Eddy Acceleration and Decay Driven by Internal Tides

Callum J. Shakespeare aResearch School of Earth Sciences, The Australian National University, Canberra, Australian Capital Territory, Australia
bARC Centre of Excellence for Climate Extremes, The Australian National University, Canberra, Australia

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Abstract

Recent observations and numerical simulations have demonstrated the potential for significant interactions between mesoscale eddies and smaller-scale tidally generated internal waves—also known as internal tides. Here, we develop a simple theoretical model that predicts the one-way upscale transfer of energy from internal tides to mesoscale eddies through a critical level mechanism. We find that—in the presence of a critical level—the internal tide energy flux into an eddy is partitioned according to the wave frequency Ω and local inertial frequency f: a fraction of 1 − f/Ω is transferred to the eddy kinetic energy, while the remainder is viscously dissipated or supports mixing. These predictions are validated by comparison with a suite of numerical simulations. The simulations further show that the wave-driven energization of the eddies also accelerates the onset of hydrodynamical instabilities and the breakdown of the eddies, thereby increasing eddy kinetic energy, but reducing eddy lifetimes. Our estimates suggest that in regions of the ocean with both significant eddy fields and internal tides—such as parts of the Gulf Stream and Antarctic Circumpolar Current—the critical level effect could drive a ∼10% month−1 increase in the kinetic energy of a typical eddy. Our results provide a basis for parameterizing internal tide–eddy interactions in global ocean models where they are currently unrepresented.

© 2023 American Meteorological Society. This published article is licensed under the terms of the default AMS reuse license. For information regarding reuse of this content and general copyright information, consult the AMS Copyright Policy (www.ametsoc.org/PUBSReuseLicenses).

Corresponding author: Callum J. Shakespeare, callum.shakespeare@anu.edu.au

Abstract

Recent observations and numerical simulations have demonstrated the potential for significant interactions between mesoscale eddies and smaller-scale tidally generated internal waves—also known as internal tides. Here, we develop a simple theoretical model that predicts the one-way upscale transfer of energy from internal tides to mesoscale eddies through a critical level mechanism. We find that—in the presence of a critical level—the internal tide energy flux into an eddy is partitioned according to the wave frequency Ω and local inertial frequency f: a fraction of 1 − f/Ω is transferred to the eddy kinetic energy, while the remainder is viscously dissipated or supports mixing. These predictions are validated by comparison with a suite of numerical simulations. The simulations further show that the wave-driven energization of the eddies also accelerates the onset of hydrodynamical instabilities and the breakdown of the eddies, thereby increasing eddy kinetic energy, but reducing eddy lifetimes. Our estimates suggest that in regions of the ocean with both significant eddy fields and internal tides—such as parts of the Gulf Stream and Antarctic Circumpolar Current—the critical level effect could drive a ∼10% month−1 increase in the kinetic energy of a typical eddy. Our results provide a basis for parameterizing internal tide–eddy interactions in global ocean models where they are currently unrepresented.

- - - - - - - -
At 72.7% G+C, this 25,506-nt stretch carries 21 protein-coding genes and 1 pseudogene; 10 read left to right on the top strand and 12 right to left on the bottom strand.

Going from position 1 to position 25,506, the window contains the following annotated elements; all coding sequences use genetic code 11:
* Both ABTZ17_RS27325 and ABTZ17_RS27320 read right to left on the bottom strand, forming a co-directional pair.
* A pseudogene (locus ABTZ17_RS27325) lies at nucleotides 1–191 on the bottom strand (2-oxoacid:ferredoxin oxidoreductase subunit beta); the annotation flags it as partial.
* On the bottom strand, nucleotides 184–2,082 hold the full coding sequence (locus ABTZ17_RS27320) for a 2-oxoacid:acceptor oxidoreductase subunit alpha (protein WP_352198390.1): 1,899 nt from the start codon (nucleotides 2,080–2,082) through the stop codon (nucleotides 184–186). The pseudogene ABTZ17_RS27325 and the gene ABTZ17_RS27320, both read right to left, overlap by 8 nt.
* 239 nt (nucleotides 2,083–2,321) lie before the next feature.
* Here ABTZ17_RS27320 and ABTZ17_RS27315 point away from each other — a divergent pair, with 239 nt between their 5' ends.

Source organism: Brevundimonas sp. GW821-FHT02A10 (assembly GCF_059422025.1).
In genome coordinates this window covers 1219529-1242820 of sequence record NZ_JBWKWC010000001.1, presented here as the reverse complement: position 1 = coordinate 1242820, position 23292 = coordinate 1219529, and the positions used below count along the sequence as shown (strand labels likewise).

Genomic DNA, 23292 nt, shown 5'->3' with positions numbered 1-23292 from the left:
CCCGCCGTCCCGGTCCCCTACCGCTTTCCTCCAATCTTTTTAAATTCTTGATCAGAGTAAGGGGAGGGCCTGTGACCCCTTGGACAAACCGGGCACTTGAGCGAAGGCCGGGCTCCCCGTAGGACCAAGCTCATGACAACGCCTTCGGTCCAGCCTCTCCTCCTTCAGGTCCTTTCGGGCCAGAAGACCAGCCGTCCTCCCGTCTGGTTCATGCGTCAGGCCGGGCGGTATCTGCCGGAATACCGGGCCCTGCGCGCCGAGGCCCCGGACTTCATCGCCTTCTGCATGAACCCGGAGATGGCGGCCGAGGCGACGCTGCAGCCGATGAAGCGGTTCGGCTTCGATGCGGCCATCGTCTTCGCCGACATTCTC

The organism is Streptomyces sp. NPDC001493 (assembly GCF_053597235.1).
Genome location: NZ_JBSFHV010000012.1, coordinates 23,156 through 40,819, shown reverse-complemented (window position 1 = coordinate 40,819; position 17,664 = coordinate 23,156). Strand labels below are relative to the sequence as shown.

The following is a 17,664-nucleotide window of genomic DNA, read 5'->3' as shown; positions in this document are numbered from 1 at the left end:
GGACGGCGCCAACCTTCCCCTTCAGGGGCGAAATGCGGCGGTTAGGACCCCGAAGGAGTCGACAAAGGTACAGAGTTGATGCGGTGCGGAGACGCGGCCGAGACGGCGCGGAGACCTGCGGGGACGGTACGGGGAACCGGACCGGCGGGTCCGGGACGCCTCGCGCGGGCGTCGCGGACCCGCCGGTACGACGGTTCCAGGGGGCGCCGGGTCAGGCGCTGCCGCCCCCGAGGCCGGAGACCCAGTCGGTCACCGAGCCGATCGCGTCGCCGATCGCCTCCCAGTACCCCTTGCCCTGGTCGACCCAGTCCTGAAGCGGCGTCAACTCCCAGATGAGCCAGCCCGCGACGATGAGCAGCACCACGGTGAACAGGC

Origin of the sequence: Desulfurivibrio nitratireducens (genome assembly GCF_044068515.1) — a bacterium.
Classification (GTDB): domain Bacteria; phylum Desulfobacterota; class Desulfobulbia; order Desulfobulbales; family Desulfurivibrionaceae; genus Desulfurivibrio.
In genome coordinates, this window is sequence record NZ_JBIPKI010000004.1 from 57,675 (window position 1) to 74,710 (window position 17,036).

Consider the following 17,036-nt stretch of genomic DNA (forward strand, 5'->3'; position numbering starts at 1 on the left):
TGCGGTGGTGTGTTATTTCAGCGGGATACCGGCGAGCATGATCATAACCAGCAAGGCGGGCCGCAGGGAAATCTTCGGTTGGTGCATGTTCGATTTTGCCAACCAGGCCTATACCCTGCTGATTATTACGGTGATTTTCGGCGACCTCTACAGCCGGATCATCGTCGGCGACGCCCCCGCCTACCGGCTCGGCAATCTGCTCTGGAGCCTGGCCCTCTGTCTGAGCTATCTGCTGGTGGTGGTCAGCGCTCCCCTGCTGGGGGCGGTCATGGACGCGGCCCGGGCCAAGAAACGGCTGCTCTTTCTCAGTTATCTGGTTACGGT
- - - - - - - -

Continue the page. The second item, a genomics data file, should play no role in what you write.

© 2023 American Meteorological Society. This published article is licensed under the terms of the default AMS reuse license. For information regarding reuse of this content and general copyright information, consult the AMS Copyright Policy (www.ametsoc.org/PUBSReuseLicenses).

Corresponding author: Callum J. Shakespeare, callum.shakespeare@anu.edu.au
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